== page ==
Pitcher's Guide to Leg Mechanics

Everyone knows how important the post leg (leg opposite the pitching hand) is to a pitcher's strength and accuracy. Here's a drill to ensure your young hurlers land in the best possible leg position after a pitch.

The Problem

Pitchers often get into the bad habit of swinging their post leg out away from their body and eventually opening up or closing too soon. This can lead to wildness on the mound and increase the possibility for injury.

The Solution

Get a folding chair and place the back of it close to the rubber towards the third base side. If the pitcher is left-handed, place the chair close to the rubber on the third base side of the mound.

Let your pitcher assume a wind-up position and begin their delivery. As the pitcher's left leg rises, watch it as it comes down and through the pitching motion. If the leg hits the chair at any time, one of two things is happening:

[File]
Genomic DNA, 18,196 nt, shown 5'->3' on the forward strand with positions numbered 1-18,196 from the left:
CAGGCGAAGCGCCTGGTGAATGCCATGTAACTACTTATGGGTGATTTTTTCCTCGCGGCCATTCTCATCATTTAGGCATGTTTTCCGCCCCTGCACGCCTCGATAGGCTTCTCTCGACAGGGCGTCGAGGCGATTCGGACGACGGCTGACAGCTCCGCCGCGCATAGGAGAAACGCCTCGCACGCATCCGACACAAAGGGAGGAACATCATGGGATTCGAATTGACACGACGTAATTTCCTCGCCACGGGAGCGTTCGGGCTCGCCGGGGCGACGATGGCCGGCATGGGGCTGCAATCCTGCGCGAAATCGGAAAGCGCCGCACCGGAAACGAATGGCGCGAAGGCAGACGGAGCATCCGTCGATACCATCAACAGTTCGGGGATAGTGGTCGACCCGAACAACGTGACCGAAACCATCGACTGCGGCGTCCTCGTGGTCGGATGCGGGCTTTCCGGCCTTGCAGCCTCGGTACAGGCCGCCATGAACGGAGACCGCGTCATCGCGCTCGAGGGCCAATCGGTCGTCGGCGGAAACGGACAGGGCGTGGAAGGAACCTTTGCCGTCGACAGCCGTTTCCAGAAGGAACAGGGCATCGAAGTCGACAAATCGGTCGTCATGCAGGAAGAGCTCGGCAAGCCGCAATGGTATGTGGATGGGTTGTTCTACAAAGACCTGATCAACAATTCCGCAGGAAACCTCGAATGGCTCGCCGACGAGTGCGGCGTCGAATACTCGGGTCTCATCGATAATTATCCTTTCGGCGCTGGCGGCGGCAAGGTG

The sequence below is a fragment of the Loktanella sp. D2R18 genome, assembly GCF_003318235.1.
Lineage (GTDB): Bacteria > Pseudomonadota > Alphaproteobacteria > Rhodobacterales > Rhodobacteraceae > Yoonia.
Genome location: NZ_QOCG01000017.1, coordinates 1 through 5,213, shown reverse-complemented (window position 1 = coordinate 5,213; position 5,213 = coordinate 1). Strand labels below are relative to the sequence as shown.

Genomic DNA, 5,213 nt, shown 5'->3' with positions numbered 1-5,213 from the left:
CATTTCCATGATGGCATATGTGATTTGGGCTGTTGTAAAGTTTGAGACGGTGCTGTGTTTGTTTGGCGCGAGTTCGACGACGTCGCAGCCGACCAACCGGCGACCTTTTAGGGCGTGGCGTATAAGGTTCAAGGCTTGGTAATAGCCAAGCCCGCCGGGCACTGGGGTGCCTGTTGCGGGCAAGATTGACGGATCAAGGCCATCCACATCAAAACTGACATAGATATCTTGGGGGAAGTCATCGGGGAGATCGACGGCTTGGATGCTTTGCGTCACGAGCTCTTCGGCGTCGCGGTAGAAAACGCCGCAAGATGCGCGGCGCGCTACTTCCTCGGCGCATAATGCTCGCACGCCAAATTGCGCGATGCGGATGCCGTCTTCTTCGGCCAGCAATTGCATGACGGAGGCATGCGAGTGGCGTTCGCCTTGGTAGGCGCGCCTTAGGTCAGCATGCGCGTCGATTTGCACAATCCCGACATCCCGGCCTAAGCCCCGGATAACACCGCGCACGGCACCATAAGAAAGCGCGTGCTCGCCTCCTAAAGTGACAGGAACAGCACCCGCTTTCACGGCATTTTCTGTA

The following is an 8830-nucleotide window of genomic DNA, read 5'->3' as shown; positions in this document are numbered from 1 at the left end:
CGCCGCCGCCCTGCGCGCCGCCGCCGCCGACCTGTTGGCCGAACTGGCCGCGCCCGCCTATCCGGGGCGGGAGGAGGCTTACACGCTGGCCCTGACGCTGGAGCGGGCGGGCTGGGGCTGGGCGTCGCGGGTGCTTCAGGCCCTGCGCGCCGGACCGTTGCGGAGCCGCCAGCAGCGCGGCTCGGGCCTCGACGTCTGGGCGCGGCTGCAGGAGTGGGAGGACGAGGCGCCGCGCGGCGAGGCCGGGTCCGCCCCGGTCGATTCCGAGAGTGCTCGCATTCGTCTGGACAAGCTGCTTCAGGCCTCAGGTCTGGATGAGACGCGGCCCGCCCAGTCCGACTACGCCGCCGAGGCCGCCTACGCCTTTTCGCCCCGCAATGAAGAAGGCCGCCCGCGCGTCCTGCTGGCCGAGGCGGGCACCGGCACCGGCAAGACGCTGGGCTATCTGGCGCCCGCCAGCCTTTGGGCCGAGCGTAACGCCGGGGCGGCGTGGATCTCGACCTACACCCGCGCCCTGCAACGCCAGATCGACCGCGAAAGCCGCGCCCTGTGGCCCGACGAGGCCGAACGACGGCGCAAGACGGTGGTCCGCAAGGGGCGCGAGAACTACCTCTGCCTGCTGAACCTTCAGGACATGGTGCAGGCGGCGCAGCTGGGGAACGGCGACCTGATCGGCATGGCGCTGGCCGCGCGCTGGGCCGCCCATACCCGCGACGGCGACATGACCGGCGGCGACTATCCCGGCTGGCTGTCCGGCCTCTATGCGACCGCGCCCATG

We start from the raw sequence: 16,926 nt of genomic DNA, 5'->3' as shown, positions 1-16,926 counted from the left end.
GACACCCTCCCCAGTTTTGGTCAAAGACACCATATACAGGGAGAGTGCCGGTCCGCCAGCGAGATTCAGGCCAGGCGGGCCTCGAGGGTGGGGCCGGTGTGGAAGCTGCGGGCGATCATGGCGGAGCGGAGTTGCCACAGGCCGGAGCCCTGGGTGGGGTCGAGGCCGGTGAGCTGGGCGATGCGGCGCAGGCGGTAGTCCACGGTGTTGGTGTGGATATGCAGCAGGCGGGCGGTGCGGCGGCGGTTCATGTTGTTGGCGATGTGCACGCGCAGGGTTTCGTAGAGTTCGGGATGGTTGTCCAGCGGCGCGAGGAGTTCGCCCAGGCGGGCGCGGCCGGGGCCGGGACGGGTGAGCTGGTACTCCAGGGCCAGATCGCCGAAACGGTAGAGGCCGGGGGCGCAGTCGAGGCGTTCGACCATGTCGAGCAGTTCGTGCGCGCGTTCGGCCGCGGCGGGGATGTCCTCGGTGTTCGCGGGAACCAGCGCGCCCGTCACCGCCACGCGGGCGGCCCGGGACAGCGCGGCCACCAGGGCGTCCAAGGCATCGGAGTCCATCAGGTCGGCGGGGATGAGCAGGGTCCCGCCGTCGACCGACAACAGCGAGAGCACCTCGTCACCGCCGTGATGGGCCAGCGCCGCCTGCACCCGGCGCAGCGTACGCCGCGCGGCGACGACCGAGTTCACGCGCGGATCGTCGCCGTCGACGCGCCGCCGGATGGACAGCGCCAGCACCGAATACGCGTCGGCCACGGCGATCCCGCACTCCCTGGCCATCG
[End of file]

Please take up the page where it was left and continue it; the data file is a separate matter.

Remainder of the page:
They are swinging it open, causing the hips to open up too soon.

They are driving towards the third base side of the plate (first base for lefties), causing them to throw across their body.

Finally, as the plant leg is placed, the arm comes through the slot and the backside is released. To ensure a good back side, the right leg must be lifted high enough so that it clears the top of the chair. This ensures that the pitcher is equaling out the force from their throwing arm.

It's all about physics, specifically Newton's Third Law: for every action (the arm), there is an equal and opposite reaction (the backside leg).

As with any drill, do this in repetition, even while the athletes are doing pen work. It will pay off dividends later, and should keep the pitcher from some serious injuries.

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